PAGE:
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Despite Parson's announcement, the pandemic is not over, St. Louis officials say

About 1 in 3 Missourians are now fully vaccinated against COVID-19 and some are relishing the freedom to resume certain activities. Others are struggling with feelings of anxiety, despite being vaccinated.  "It's a problem, if it's a problem for you. Nobody else can make that determination about what is acceptable for you in your life," said psychologist Alison Menatti.
David Kovaluk
/
St. Louis Public Radio
State health officials have announced they will start treating the coronavirus as an endemic illness similar to the flu. But other health experts say such a pronouncement comes too soon.

Missouri officials have announced an end to the coronavirus pandemic emergency, saying the state is moving on from the crisis.

But public health officials think it may be too early to declare victory over the pandemic.

“I found it laughable,” Dr. Faisal Khan, St. Louis County's acting health director, said of the state’s announcement earlier this week. “The pandemic is certainly not over; it's certainly not entering any semblance of an endemic phase. Pronouncements of victory are premature and self-delusional.”

State health officials said the change in focus did not mean the virus had vanished. Instead, the state will treat it as a continuing threat similar to illnesses like strep throat and the flu.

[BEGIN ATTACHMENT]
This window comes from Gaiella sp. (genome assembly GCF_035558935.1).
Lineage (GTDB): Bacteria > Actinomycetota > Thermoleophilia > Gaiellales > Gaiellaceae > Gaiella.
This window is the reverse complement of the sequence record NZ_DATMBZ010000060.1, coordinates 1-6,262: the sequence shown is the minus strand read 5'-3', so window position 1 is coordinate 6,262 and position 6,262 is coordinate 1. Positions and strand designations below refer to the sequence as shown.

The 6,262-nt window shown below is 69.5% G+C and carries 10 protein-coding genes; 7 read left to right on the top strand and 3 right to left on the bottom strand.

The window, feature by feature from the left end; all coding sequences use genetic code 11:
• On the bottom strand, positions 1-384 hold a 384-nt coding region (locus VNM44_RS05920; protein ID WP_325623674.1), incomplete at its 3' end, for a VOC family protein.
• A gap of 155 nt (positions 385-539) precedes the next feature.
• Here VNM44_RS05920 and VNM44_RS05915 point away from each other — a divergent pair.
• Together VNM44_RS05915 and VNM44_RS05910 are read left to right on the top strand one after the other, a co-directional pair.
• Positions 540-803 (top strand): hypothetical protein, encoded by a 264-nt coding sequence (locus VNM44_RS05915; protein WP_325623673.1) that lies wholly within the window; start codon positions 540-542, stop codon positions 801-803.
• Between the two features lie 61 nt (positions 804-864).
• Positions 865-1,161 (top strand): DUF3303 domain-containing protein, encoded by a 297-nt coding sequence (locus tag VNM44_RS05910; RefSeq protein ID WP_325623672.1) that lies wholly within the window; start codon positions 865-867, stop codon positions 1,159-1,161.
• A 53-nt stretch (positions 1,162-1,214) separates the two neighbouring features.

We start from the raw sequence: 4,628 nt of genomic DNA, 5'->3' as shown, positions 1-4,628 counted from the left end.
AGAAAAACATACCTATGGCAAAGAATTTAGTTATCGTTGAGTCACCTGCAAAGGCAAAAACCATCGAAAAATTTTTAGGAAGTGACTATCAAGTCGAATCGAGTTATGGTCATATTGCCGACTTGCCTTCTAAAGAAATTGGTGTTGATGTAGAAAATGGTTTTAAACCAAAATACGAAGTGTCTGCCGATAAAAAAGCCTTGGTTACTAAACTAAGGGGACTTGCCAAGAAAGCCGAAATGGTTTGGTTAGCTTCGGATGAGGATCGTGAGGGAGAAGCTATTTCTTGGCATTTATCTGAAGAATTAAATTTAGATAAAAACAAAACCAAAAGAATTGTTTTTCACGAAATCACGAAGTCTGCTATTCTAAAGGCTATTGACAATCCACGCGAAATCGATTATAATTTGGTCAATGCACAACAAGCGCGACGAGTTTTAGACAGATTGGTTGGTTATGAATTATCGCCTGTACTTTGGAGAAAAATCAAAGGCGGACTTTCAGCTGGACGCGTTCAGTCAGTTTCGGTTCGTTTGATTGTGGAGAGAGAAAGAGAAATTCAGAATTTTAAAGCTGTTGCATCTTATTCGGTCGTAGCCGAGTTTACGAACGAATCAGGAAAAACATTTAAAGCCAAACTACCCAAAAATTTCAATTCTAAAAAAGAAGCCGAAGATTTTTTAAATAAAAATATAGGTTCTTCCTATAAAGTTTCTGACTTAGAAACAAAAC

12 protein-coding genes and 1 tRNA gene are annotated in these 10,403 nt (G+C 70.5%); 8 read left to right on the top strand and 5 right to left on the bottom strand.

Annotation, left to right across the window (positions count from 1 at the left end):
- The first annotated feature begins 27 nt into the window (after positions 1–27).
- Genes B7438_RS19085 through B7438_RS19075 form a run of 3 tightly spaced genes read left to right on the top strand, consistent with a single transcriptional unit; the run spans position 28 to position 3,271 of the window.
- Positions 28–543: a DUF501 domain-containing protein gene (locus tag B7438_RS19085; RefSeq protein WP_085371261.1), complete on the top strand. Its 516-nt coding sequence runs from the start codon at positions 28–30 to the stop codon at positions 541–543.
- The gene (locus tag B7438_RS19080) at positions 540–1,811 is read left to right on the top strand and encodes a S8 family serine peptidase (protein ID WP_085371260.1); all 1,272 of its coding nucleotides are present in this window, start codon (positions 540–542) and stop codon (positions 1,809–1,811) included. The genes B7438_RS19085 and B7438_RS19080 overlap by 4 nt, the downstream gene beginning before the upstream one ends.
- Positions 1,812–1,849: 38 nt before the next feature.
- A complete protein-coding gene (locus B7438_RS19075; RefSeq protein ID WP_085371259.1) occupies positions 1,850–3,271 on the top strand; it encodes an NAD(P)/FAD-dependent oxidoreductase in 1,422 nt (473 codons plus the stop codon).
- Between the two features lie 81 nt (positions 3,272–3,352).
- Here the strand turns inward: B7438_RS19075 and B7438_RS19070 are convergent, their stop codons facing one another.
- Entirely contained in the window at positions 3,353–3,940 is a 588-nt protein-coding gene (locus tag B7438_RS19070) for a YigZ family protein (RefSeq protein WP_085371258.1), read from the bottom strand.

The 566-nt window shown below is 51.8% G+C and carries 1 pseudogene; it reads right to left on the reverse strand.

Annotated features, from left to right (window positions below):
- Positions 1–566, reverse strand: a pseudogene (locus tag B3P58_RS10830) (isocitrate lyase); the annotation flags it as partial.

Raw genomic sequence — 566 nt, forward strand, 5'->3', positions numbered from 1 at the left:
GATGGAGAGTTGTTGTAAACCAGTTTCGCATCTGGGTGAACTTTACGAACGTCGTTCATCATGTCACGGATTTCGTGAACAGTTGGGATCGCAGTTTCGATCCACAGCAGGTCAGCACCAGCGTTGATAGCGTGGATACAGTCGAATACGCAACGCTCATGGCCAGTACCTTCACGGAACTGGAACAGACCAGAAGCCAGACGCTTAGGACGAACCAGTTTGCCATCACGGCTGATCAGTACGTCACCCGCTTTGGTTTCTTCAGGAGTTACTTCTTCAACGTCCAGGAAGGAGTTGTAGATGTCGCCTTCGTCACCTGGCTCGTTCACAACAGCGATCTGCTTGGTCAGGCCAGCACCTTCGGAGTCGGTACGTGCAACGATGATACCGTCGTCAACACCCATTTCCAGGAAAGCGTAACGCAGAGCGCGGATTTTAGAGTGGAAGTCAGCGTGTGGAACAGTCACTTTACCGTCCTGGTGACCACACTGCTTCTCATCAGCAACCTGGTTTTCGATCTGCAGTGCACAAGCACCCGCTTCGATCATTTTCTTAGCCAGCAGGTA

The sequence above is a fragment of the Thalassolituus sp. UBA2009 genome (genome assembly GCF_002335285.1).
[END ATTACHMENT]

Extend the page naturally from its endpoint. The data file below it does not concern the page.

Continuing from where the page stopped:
The state will cease contact tracing efforts and report case data less frequently.

Statements that celebrate the end of the pandemic could erode public trust in local health departments and make any future health orders difficult to enforce, Khan said.

“From a public health perspective, this is completely unnecessary and unhelpful,” he said, adding the pandemic isn’t over just because people decide it is. “The coronavirus and its variants are still a public health threat, whether it’s a bump or surge we don’t know, but now is not the time to declare victory unilaterally and let down our guard.”

Just over 400 new cases of the coronavirus are being reported in Missouri each day, the lowest rate in more than a half-year.

Infection rates and hospitalizations are low, and large spikes of the virus aren’t showing up in the state’s sewer systems, said Lynelle Phillips, a University of Missouri professor and vice president of the state’s public health association.

But new variants could occur and cause spikes in cases, she said.

“We don’t want a message that says 'OK, it’s over, back to life as normal,'” Phillips said. “It may be lurking in a low-level amount of transmission right now, but it’s lurking. So we need to have all those preparations in place.”

Continuing surveillance of testing data and sewer shed surveillance is vital to track when and where those future spikes could happen, she said.

Members of the St. Louis Metropolitan Pandemic Task Force, which comprises the region’s four largest hospital systems, also encouraged continued vigilance.

“We have collectively sacrificed and worked hard to get to this place in the pandemic, We continue to urge vigilance and vaccination,” the task force said in a statement. “COVID will continue to be with us, but we are in a much better place now. Let us use this time now to continue vaccinations and rebuild our public health and healthcare infrastructure that gave so much over the past two years.”

Follow Sarah on Twitter: @petit_smudge

Sarah is the health reporter at St. Louis Public Radio.

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